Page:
Job(minimumSkillSet: .OilChangeOnly, name: "General Oil Change"),
            Job(minimumSkillSet: .OilChangeOnly, name: "General Oil Change"),
            Job(minimumSkillSet: .OilChangeOnly, name: "General Oil Change"),
            Job(minimumSkillSet: .MasterMechanic, name: "Timing Belt Replacement"),
            Job(minimumSkillSet: .Junior, name: "Brake Pads Replacement")

for job in jobs{

Here is output you’d get with this setup:

Ken Hudson with skill set Junior has started to do Windshield Wiper
Tyson Trump with skill set Apprentice has started to do Light Bulb Change
Tina Bernard with skill set Apprentice has started to do Battery Replacement
Grant Hughes with skill set OilChangeOnly has started to do General Oil Change
Matt Lowes with skill set Junior has started to do General Oil Change
Sandeep Shenoy with skill set Junior has started to do General Oil Change
Tom Berry with skill set Junior has started to do General Oil Change
Steve Frank with skill set MasterMechanic has started to do Timing Belt Replacement
Bryan Tram with skill set Apprentice has started to do Brake Pads Replacement
Program ended with exit code: 9   



There are several formatting issues with your code.

The standard is 4 spaces per indentation level. It looks like you’ve opted for 2, but it appears you’ve at least applied this consistently, although I really heavily prefer 4.

Your opening braces frequently appear squished right up against the preceding word. There should be a space.

In at least one place, you’ve left this:


Which not only looks bad, but is inconsistent with other parts of your code.

Personally, I prefer not to “cuddle” my else (and catch) keywords, and as such, I write them like this:

else {

The primary inspiration behind this brace style has a lot to do with how Xcode handles collapsing code.

enter image description here

You also have a wild semicolon ; hanging out at the end of one of your assert statements.

Most of these things can be addressed automatically with SwiftLint.

assert & print

Neither of these are really particularly helpful.

First of all, if we’re going to log, we should use a real logging library. That’s a really minor issue here. The real problem here is that we’re printing to communicate things that should probably be communicate in the return values (or already are).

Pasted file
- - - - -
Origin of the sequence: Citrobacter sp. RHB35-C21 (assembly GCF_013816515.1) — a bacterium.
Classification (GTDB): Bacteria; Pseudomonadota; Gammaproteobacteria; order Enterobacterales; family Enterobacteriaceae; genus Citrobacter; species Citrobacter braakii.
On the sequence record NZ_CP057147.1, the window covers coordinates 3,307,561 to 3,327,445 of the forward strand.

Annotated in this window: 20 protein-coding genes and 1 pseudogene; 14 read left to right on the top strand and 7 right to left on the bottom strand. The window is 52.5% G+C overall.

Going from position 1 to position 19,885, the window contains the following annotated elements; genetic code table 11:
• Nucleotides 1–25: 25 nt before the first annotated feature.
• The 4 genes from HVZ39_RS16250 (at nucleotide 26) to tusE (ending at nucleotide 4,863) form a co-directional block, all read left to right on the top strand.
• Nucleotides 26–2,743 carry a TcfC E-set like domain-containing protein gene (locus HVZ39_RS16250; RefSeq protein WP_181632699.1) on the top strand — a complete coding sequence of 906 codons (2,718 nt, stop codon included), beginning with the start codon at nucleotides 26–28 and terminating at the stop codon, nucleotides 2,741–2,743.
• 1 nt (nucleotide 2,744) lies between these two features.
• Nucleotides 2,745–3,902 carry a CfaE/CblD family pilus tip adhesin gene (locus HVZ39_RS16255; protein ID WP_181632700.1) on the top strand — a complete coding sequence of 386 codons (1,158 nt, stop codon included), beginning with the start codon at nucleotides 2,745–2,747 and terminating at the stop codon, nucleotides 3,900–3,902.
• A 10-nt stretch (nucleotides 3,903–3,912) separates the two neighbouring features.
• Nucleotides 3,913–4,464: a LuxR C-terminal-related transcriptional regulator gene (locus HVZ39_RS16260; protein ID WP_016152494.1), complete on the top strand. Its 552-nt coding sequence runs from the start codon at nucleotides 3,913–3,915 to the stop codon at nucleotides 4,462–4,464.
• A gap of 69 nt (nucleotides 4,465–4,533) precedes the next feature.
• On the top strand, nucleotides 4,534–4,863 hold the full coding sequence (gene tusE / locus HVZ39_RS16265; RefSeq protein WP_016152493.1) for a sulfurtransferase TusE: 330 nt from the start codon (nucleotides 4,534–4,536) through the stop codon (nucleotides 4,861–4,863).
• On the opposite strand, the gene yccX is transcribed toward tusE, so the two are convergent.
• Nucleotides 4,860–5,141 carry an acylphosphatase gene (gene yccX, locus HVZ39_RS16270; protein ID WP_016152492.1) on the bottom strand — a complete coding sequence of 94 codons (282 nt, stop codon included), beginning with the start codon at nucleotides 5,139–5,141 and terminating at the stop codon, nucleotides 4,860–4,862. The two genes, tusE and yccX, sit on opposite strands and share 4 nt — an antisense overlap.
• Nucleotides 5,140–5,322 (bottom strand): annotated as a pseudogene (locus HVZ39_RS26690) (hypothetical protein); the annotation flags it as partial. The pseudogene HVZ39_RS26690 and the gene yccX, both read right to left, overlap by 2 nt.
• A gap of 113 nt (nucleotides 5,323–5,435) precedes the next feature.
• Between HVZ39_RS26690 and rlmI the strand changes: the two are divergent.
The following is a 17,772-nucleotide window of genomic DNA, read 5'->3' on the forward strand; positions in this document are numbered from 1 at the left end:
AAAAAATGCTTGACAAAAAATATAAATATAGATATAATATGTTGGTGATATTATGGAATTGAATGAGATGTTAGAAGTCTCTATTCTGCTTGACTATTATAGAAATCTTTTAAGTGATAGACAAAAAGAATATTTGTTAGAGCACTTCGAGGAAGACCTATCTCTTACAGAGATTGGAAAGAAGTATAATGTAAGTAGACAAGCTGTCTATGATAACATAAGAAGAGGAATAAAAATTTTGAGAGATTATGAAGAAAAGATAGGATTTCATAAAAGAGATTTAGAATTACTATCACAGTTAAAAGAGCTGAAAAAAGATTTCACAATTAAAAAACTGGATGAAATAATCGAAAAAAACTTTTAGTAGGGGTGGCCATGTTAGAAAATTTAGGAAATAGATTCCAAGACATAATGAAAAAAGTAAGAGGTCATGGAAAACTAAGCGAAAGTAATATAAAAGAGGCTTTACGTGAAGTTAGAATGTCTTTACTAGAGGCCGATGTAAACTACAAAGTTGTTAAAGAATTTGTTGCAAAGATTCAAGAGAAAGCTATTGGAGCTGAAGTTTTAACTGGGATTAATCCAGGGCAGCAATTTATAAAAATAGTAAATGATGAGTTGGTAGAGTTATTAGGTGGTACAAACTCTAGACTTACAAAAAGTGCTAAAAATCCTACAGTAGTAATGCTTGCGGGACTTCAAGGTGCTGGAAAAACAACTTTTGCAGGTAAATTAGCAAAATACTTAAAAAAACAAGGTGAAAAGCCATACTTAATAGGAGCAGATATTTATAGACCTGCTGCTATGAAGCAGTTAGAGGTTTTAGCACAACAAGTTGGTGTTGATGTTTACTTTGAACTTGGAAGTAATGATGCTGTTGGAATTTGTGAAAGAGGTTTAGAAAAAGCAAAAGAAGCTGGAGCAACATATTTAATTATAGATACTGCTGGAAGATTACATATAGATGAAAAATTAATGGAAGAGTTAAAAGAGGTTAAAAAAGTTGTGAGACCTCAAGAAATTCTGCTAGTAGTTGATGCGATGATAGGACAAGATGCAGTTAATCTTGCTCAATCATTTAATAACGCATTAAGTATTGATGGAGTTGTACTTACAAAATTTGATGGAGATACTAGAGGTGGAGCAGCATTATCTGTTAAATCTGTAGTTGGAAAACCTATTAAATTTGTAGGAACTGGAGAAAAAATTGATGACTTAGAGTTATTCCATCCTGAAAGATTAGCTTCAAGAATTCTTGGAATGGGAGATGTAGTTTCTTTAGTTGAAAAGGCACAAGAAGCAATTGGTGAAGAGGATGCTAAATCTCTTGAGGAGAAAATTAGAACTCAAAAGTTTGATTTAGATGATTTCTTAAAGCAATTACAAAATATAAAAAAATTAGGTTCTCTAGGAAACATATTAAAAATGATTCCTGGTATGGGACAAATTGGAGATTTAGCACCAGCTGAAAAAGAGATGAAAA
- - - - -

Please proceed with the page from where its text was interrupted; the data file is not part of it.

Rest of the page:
As for the asserts, again, I think we’re using these to communicate information that should probably be handled with return values. Or in some cases, we can probably reorganize our logic to simply get rid of them altogether.

Method Naming

What your methods do and how they’re named aren’t exactly in sync.

A method called performJob probably shouldn’t return a Bool indicating whether or not the job could be performed. And methods should generally never have Or or And as part of their name (there are exceptions, but they are rare).

The performJobOrPassItUp method probably makes a lot more sense framed in this way:

func firstAvailableMechanicForJobWithSkillLevel(skillLevel: Skill) -> Mechanic?

That is to say… the method either returns a mechanic or returns nil. Returning nil indicates there are no available mechanics and whatever is looking to get a job of that skill level accomplished must look elsewhere or try again later. Otherwise, it passes back out a mechanic which can do the job.

Boolean literals and checking if arrays are empty

mechanics.filter({$0.isBusy == false}).count == 0

First of all, we should almost never be comparing against boolean literals. We can simply write !$0.isBusy.

Second of all, if we want to know whether an array is empty, we should check isEmpty:



In both your Mechanic and Job classes, you don’t have a way to initialize all of the variables. In both cases, you default initialize a Bool value. Why not just make that part of the initializers, but give it a default value.

class Job{
    let minimumSkillSet: Skill
    let name: String
    var completed: Bool

    init(minimumSkillSet: Skill, name: String, completed: Bool = false) {
        self.minimumSkillSet = minimumSkillSet = name 
        self.completed = false


The Mechanic class has a name property which is a string. And this is fine. The name here is nothing more than an identifier which we might want to use to display to the user or something.

But the Job class’s name property is doing something completely different. We may still want a pretty string to display to the user, but this property is doing more than that. I think we need a full fledged type here. Why, for example, would a "General Oil Change" ever require anything other than the OilChangeOnly skill? So the list of jobs is surely countable, and the actual skill level for any particular job is surely constant.